When Walter Bright unleashed the first public release of DMD on the world, the whole release and maintenance process surrounding the language and the compiler was largely a one man show. Today, there are a number of regular contributors at every step of the process, but at the heart, in addition to Walter, are three core team members who keep the engine running. One of them is Vladimir Panteleev.
Vladimir maintains a number of D projects that have proven useful to D users over the years. Today’s entry focuses on one that had as much of an impact as any other D project you could name at the time upon its release, if not more.
If the name DFeed isn’t familiar to you, it’s the software that powers the D Forums. Posts pop up now and again from new users (and even some old ones!) asking for features like post editing or deletion, or other capabilities that are common in forum software found around the web. What they don’t realize is that DFeed is actually not the traditional sort of forum package they may be familiar with.
Go back a few years and the primary vehicle powering D discussions was an NNTP server that most people accessed via newsreaders. Over time, there were additional interfaces added, as Vladimir points out:
D only had an NNTP news server, a mailing list connected to it, and two shoddy PHP web interfaces for the NNTP server, both somehow worse than the other. A lot of people were asking for a regular web forum, such as phpBB. However, Walter would always give the same answer – they were inferior in many aspects to NNTP, thus he wouldn’t use them. What’s the point of an official forum if the community leaders don’t visit them?
Vladimir decided to take the initiative and do something about it. He took a project he had already been working on and enhanced it.
The program was originally simply an IRC bot (and called “DIrcFeed”), which announced newsgroup posts, GitHub activity, Wikipedia edits and such to the #d channel on FreeNode. Adding a local message cache and a web interface thus turned it into a forum.
And so DFeed was born. Walter announced that it had gone live on Valentine’s Day 2012. It even managed to get a positive reddit thread behind it, which was a big deal for D in those days. The NNTP server and the mailing list interface to it are still alive and well, but it’s probably a safe assumption that a number of users eventually ditched their newsreaders for DFeed’s web interface and never looked back. I know I did.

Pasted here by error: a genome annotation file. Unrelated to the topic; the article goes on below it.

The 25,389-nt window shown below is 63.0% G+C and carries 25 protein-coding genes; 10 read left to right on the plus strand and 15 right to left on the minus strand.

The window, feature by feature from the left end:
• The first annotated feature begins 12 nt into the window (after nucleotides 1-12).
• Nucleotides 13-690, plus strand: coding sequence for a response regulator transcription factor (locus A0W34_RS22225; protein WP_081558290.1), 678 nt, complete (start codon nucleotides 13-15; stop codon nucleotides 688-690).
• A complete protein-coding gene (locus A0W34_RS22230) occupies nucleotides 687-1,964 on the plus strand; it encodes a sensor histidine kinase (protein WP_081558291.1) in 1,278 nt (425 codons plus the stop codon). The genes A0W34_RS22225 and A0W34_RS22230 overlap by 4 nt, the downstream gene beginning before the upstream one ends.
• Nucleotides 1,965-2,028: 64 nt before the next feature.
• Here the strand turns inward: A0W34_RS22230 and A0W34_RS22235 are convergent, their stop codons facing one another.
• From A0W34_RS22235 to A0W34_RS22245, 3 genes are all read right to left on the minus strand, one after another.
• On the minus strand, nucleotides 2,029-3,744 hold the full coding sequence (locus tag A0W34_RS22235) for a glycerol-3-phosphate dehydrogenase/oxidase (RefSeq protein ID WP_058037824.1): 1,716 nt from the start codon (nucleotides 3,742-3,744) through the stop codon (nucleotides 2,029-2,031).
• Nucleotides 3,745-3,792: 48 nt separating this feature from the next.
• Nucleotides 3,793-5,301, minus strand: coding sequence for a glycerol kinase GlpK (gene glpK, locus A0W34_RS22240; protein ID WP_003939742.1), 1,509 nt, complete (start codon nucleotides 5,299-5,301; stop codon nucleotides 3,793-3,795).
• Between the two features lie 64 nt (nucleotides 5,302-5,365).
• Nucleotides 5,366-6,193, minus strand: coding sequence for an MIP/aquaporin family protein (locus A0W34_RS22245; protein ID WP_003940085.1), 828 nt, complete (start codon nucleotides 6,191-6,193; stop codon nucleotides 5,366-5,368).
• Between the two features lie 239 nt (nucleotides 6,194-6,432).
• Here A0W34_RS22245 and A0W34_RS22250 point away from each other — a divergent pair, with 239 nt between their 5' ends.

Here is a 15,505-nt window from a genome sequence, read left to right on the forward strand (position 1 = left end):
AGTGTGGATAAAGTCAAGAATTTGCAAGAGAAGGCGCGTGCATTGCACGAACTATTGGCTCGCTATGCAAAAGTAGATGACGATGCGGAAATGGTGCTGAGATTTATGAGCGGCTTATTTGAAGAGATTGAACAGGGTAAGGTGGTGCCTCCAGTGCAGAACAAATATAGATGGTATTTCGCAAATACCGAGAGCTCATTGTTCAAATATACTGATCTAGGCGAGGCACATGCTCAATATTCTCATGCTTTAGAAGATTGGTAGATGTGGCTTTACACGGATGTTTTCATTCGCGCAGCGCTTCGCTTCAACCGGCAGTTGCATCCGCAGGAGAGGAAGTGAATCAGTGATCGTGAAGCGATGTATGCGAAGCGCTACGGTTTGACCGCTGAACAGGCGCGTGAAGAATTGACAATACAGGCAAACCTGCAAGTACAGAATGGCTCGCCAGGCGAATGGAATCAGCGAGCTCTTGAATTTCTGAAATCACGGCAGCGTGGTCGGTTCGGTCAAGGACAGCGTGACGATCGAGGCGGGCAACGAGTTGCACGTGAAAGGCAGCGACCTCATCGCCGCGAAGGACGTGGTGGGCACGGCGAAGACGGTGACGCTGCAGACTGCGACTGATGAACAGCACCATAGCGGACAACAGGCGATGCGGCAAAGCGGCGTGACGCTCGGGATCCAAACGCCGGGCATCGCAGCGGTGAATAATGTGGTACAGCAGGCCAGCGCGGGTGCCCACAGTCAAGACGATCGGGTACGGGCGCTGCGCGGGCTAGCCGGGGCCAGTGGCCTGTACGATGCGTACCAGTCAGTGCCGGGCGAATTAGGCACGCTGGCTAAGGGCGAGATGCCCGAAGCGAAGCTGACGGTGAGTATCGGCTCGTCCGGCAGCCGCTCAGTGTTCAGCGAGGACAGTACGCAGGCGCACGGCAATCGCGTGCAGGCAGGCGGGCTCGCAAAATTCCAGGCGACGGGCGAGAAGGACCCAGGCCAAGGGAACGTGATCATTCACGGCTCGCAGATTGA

So if you’ve ever wondered why you can’t delete your posts in the D Forums, you now have the reason. DFeed does not have the authoritative database. That belongs to the NNTP server. To illustrate two major problems this brings about, consider the idea of adding Markdown support to DFeed.
First, people using NNTP/email won’t see the rendered versions. Which isn’t a big deal by itself since it’s just text, but does create feature imparity. It *is* possible to write Markdown that looks fine when rendered but is unreadable in source form, especially with some common extensions such as GitHub Flavored Markdown.
Second, unless we’re careful with this, people using NNTP/mailing lists might trigger Markdown formatting that could make their post unreadable. This could be avoided, though, by only rendering messages with Markdown if they originate from the web interface, which allows previewing posts.
Even so, he’s hoping to add support for Markdown at some point in the future. Another enhancement he’s eyeing is optional delayed NNTP/email posting.
A lot of younger people communicate mainly through web forums, and are very used to being able to edit their post after sending it. This is not supported on forum.dlang.org for the simple reason that you can’t unsend an email. One solution to this problem is to save all messages sent from the web interface locally, but delay their propagation to NNTP/email for a few minutes. This creates a window during which the message can still be edited, or even deleted.
Other features coming in a future update are OAuth support, a thread overview widget, and performance improvements. He says DFeed isn’t as fast as it used to be. He wants to change that. Don’t look for the new version of DFeed too soon, though. Right now, Vladimir’s attention is turned in directions that he believes will have a bigger impact on D. As soon as I know what that means, you’ll read about it here.
In the meantime, if you have any ideas on how to improve the forums, keeping in mind that any new features have to play nice with both the NNTP server and the mailing list, don’t hesitate to bring it up.
Thanks to Vladimir for taking the time to provide me with an update and for maintaining DFeed over the years. Here’s to many more!